Argentina’s example could be instructive for Nepal. The economy of the Latin American country suffered a serious blow when inflation peaked to 40 percent in 2016. As the price began doubling every few months, the government tried to curb inflation by pegging Peso to US dollar, introducing open market operations and increasing interest rate. But inflation continued. Similarly, Venezuela has witnessed the worst inflation in the world. In 2016, its inflation rate reached record high of 800 percent. The lesson is clear: when price stability is feeble, inflation can spike swiftly.
In Nepal, inflation has hurt net savers and people with fixed income while leveraging higher financial returns to the borrowers. This has created a massive transfer of wealth from the savers to the debtors. The middle and lower income earners, who are the drivers of economic development, suffer the most. Big question is how Nepal will enable this cohort to cope with price spikes before our economy bites the dust. Inflation is an unavoidable nuisance. We need to make necessary adjustments to this structural price imbalance before it wheels out of control.
Developing country like India has managed to bring down inflation from 11 percent to a record low of 2.2 percent in 2017. How did they do it? They mandated banks to have higher cash reserves. They increased the interest rate to boost savings and discouraged borrowings. They demonetized the economy by removing 500 and 1000 rupee notes. This largely contributed to keep the economy inflation-free.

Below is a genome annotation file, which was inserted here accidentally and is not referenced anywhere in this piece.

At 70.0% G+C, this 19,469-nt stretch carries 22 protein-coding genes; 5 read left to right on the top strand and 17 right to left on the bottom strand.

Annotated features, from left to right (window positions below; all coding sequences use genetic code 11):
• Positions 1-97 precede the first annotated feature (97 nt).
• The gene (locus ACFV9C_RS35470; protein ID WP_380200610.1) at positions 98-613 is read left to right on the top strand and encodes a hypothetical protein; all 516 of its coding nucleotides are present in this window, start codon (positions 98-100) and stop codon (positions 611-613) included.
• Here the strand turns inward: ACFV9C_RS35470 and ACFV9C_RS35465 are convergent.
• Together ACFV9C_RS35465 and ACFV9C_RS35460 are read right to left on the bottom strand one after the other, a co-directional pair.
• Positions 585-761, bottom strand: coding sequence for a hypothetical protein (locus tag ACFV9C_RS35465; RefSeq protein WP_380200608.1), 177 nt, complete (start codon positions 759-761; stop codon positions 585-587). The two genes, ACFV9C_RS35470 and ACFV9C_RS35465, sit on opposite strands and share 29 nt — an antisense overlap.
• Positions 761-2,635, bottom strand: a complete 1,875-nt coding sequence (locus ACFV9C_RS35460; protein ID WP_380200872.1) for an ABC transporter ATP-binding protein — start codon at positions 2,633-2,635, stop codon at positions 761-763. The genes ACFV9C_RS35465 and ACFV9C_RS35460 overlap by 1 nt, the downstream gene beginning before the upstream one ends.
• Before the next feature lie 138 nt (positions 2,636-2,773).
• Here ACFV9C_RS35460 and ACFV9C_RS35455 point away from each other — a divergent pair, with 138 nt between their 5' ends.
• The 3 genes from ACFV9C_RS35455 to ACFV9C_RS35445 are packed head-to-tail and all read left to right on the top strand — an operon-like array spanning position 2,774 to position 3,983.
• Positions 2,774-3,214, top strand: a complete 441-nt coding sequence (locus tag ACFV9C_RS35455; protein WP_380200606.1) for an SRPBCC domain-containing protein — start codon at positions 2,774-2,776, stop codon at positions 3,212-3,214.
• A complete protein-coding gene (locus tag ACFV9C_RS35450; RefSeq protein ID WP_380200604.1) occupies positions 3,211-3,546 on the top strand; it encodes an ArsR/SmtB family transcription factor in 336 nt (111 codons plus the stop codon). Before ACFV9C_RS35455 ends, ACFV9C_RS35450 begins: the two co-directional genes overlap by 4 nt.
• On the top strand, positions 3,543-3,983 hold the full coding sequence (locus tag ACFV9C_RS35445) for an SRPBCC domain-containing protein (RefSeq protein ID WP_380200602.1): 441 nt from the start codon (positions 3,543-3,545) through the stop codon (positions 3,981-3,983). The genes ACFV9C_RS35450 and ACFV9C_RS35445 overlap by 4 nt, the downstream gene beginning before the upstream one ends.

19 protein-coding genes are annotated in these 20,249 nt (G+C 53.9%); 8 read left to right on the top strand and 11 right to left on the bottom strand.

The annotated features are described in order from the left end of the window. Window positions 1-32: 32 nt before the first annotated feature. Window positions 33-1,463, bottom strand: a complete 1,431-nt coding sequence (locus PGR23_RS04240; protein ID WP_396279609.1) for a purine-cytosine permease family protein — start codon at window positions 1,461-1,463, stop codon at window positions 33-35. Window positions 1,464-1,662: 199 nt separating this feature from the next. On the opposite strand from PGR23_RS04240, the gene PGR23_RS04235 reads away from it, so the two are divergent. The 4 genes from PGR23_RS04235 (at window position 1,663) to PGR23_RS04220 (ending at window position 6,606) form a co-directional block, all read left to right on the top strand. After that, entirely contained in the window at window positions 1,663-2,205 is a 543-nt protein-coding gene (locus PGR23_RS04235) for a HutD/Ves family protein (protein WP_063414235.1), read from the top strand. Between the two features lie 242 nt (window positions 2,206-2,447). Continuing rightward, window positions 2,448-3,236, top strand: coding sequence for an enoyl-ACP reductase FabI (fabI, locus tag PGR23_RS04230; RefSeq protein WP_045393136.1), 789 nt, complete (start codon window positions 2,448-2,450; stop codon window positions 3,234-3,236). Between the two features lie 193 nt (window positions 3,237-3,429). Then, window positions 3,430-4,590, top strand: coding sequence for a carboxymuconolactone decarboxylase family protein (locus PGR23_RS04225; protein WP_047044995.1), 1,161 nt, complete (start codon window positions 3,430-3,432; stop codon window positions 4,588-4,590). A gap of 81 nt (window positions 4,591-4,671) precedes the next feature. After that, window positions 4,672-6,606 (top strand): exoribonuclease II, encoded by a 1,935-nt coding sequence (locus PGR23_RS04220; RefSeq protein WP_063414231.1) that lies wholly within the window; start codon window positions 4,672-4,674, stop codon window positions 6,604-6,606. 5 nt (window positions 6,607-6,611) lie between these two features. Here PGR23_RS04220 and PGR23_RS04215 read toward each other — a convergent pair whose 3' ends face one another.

Similarly, China, which grappled with inflation in the past, used prudent monetary and fiscal policy for price adjustments. It increased interest rate, issued government bonds and allowed market borrowings and selective expenditure to mitigate the problem.
Nepal can adopt similar measures. The short-term remedy would be to artificially curb inflation by regulating money supply. But as per the financial plan of 2016-17, we’ve had expenditure raised by 57 percent and increased dependence on debt inflows, foreign aid and remittance. Banks are impetuously expanding loans that directly increase the money supply. This can be corrected if the government puts a tighter squeeze on its expenditure and more significantly, restricting banks from making borrowings cheap. Increase in cash reserve, interest rate and issuance of risk-free government bonds could be some playing cards for the central bank.
For the long-term solution, Nepal should relax its imports. As the nation borrows inflation from India, it contributes to cost-push inflation. Conventional wisdom dictates that such form of inflation can be dodged if Nepal starts becoming self-reliant in production for domestically produced goods are less susceptible to inflation. Most importantly, land prices should be controlled because they have immense spillover effects.
Inflation in Nepal might gallop very soon. It will wreak absolute havoc in the economy. Argentina, Venezuela, South Sudan and Congo had walking inflation like that of Nepal at the moment. But it silently galloped right under their feet without their realization. The message is clear and simple: We can stitch a shirt only when the hole is small. Once the tear gets big, the shirt will be impossible to wear.
The author is an MBA student at Asian Institute of Technology (AIT), Thailand